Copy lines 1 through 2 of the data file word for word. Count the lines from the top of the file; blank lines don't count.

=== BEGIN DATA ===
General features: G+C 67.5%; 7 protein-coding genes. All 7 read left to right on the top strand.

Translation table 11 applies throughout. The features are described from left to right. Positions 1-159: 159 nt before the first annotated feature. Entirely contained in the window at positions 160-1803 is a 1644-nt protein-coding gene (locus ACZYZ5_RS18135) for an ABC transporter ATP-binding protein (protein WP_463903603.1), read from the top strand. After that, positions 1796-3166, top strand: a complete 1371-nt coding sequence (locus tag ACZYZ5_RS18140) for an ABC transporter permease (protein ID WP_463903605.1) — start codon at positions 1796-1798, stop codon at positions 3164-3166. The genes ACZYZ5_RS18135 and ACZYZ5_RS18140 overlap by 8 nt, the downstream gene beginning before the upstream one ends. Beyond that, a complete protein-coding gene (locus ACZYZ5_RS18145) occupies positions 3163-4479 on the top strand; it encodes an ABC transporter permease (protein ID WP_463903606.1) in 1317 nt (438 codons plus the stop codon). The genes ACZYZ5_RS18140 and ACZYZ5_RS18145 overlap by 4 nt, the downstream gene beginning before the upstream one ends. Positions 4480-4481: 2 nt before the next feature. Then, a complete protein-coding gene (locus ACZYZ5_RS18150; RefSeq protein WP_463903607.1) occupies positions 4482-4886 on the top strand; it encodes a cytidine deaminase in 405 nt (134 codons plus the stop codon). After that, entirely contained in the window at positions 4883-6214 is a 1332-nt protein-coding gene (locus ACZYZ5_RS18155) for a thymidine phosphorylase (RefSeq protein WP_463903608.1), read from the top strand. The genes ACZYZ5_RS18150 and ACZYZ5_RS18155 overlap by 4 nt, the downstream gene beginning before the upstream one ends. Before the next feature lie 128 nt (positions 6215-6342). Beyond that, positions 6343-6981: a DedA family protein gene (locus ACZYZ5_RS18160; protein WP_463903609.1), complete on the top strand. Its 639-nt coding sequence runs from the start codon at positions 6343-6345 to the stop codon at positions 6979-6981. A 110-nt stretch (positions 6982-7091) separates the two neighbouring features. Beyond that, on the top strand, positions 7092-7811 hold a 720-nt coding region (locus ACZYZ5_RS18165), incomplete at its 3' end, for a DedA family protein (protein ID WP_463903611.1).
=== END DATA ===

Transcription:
General features: G+C 67.5%; 7 protein-coding genes. All 7 read left to right on the top strand.

Translation table 11 applies throughout. The features are described from left to right. Positions 1-159: 159 nt before the first annotated feature. Entirely contained in the window at positions 160-1803 is a 1644-nt protein-coding gene (locus ACZYZ5_RS18135) for an ABC transporter ATP-binding protein (protein WP_463903603.1), read from the top strand. After that, positions 1796-3166, top strand: a complete 1371-nt coding sequence (locus tag ACZYZ5_RS18140) for an ABC transporter permease (protein ID WP_463903605.1) — start codon at positions 1796-1798, stop codon at positions 3164-3166. The genes ACZYZ5_RS18135 and ACZYZ5_RS18140 overlap by 8 nt, the downstream gene beginning before the upstream one ends. Beyond that, a complete protein-coding gene (locus ACZYZ5_RS18145) occupies positions 3163-4479 on the top strand; it encodes an ABC transporter permease (protein ID WP_463903606.1) in 1317 nt (438 codons plus the stop codon). The genes ACZYZ5_RS18140 and ACZYZ5_RS18145 overlap by 4 nt, the downstream gene beginning before the upstream one ends. Positions 4480-4481: 2 nt before the next feature. Then, a complete protein-coding gene (locus ACZYZ5_RS18150; RefSeq protein WP_463903607.1) occupies positions 4482-4886 on the top strand; it encodes a cytidine deaminase in 405 nt (134 codons plus the stop codon). After that, entirely contained in the window at positions 4883-6214 is a 1332-nt protein-coding gene (locus ACZYZ5_RS18155) for a thymidine phosphorylase (RefSeq protein WP_463903608.1), read from the top strand. The genes ACZYZ5_RS18150 and ACZYZ5_RS18155 overlap by 4 nt, the downstream gene beginning before the upstream one ends. Before the next feature lie 128 nt (positions 6215-6342). Beyond that, positions 6343-6981: a DedA family protein gene (locus ACZYZ5_RS18160; protein WP_463903609.1), complete on the top strand. Its 639-nt coding sequence runs from the start codon at positions 6343-6345 to the stop codon at positions 6979-6981. A 110-nt stretch (positions 6982-7091) separates the two neighbouring features. Beyond that, on the top strand, positions 7092-7811 hold a 720-nt coding region (locus ACZYZ5_RS18165), incomplete at its 3' end, for a DedA family protein (protein ID WP_463903611.1).